The President of Greece acknowledged the precarious situation as well. “The extension of political instability will lead to fatal consequences," he warned. "The absence of government is a serious risk to the financial security of the Greek people and our national existence.”
And if a true bank run ravishes Greece, the chaos and panic will almost certainly spread like wildfire, according to experts. It would start, of course, in countries such as Italy, Spain, Ireland, and other shaky European economies where ballooning government debt — already at absurd levels — threatens to devour the populations’ remaining wealth for the benefit of big banks and their political partners. From there, it could even spread to places such as Germany — and possibly the rest of the world.
“So how will the specter of tens, then hundreds, then thousands, then tens of thousands of Greeks lining up in front of Greek banks look on every media outlet across the globe? And what will that picture tell Spanish and Italian and Portuguese and Irish depositors to do?” wondered Boston University economics Professor Laurence Kotlikoff. “It will tell them to run as well because they could be next.”
Greek banks, of course, would have to shut their doors, as respected insiders have long been warning would eventually happen. Kotlikoff still thinks the probability of such an event and the inevitable chain reaction is low, assuming that the European Central Bank (ECB) would do whatever was necessary to stop it. But if the eurozone’s monetary rulers decided to insure bank deposits, they could end up being forced to print massive amounts of new debt-based currency, leading to wild inflation.
Meanwhile, top officials with the European Union (EU) and the International Monetary Fund (IMF) have finally opened up discussions on a possible Greek exit — a “Grexit” as it is being dubbed in the press — from the downward-spiraling and deeply controversial single-currency zone. IMF chief Christine Lagarde recently said every effort should be made to ensure that a potential Greek exit is orderly, though she acknowledged that any departure would probably be “quite messy.”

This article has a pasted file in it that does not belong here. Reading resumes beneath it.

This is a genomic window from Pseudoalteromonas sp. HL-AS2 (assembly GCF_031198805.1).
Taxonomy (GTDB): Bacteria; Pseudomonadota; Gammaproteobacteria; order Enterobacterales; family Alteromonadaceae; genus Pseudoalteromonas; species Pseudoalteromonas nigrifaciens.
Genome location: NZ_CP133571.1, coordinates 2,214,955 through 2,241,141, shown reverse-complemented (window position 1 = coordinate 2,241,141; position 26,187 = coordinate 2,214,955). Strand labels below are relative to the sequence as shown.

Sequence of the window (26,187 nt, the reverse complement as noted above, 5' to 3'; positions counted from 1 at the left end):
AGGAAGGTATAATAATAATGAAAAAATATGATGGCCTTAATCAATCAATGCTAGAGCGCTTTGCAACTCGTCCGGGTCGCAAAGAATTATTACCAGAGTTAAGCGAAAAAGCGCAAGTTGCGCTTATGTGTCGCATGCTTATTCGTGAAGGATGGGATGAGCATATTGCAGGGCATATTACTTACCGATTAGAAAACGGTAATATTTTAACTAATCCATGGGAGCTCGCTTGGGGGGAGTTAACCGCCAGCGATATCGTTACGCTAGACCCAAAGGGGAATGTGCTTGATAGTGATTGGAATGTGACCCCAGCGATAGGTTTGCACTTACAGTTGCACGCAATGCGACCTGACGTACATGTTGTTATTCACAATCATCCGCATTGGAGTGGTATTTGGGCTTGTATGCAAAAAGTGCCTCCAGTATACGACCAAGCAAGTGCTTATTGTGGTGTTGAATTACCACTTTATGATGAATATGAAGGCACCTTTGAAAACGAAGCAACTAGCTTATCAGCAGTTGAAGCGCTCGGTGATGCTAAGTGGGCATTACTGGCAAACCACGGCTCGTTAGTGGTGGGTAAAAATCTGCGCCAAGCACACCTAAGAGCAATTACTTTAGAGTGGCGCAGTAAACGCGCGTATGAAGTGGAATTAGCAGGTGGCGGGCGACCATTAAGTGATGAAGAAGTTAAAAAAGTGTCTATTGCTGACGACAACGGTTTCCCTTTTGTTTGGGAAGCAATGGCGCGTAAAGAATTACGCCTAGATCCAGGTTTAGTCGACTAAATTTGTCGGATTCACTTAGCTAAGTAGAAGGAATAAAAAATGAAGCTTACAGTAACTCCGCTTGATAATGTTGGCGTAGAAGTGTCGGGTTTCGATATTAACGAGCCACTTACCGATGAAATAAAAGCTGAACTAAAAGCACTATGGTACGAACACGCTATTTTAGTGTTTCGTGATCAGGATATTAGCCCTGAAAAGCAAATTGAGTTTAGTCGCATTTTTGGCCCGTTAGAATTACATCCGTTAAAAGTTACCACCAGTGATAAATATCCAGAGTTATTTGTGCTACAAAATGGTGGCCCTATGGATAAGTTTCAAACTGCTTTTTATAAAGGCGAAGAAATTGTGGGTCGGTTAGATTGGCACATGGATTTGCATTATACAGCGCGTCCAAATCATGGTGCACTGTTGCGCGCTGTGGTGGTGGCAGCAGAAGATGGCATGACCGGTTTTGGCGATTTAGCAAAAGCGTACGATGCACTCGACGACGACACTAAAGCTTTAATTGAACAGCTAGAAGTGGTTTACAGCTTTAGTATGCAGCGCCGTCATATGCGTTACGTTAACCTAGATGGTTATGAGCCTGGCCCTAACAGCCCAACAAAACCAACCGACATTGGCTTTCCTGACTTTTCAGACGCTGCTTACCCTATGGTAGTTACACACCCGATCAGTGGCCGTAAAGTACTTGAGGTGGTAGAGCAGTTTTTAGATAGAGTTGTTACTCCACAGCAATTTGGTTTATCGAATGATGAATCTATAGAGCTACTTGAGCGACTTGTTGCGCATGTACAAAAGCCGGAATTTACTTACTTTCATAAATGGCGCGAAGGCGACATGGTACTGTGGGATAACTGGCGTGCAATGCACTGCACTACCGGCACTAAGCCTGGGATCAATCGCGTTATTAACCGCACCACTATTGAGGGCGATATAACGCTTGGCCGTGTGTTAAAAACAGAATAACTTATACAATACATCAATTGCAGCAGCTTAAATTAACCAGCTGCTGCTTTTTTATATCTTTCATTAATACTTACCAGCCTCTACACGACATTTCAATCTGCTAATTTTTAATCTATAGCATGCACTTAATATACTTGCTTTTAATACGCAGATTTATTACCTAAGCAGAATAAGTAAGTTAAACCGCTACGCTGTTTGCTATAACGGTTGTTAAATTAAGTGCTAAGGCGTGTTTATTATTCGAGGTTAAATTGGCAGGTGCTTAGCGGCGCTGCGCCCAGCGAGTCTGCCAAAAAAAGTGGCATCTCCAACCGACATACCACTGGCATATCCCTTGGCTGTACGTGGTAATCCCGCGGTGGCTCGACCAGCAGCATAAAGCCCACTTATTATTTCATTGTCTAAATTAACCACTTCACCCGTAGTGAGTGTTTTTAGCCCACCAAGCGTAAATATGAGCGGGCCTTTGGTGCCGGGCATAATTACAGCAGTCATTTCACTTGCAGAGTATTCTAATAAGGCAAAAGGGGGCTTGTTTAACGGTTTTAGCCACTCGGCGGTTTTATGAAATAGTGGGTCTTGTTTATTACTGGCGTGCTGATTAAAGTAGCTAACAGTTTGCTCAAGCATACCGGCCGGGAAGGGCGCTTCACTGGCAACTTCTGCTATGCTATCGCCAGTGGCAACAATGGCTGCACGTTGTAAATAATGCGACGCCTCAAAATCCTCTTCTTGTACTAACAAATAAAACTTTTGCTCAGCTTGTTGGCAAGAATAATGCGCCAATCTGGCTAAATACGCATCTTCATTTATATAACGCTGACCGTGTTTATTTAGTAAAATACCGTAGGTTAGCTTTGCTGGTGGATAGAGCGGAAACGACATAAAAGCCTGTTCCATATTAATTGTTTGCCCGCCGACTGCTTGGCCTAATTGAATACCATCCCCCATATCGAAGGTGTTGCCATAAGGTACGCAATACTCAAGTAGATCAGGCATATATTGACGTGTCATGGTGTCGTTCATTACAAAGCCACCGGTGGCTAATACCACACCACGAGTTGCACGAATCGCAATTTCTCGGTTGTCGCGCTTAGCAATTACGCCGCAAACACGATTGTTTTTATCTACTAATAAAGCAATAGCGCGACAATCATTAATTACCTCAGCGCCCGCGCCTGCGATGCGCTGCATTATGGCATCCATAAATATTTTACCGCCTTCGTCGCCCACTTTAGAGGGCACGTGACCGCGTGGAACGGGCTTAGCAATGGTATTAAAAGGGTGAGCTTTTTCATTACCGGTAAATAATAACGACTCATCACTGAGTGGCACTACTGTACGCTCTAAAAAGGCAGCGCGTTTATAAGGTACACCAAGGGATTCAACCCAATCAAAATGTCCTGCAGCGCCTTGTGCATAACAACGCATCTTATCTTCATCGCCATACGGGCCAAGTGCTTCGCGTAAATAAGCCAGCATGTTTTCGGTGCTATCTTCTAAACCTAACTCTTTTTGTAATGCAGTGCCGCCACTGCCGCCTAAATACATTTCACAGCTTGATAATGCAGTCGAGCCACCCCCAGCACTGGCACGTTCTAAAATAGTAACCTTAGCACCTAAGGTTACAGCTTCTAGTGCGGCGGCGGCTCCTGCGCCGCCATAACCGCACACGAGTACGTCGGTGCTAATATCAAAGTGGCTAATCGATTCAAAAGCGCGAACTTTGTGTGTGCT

“It is something that would be extremely expensive and would pose great risks but it is part of options that we must technically consider,” Lagarde explained. After pumping hundreds of billions into Greece to prevent big banks from suffering major losses, other policy makers seem ready to concede defeat, too.
Earlier this year, as rioters burned down buildings in Athens and other major cities, the Greek police union even threatened to arrest supranational EU and IMF officials for attempting to overthrow the government and enslave the nation to bankers. And after the machine in Brussels overthrew the elected Prime Minister and installed a pro-EU central banker to rule the nation, the anger felt by regular Greeks is close to exploding.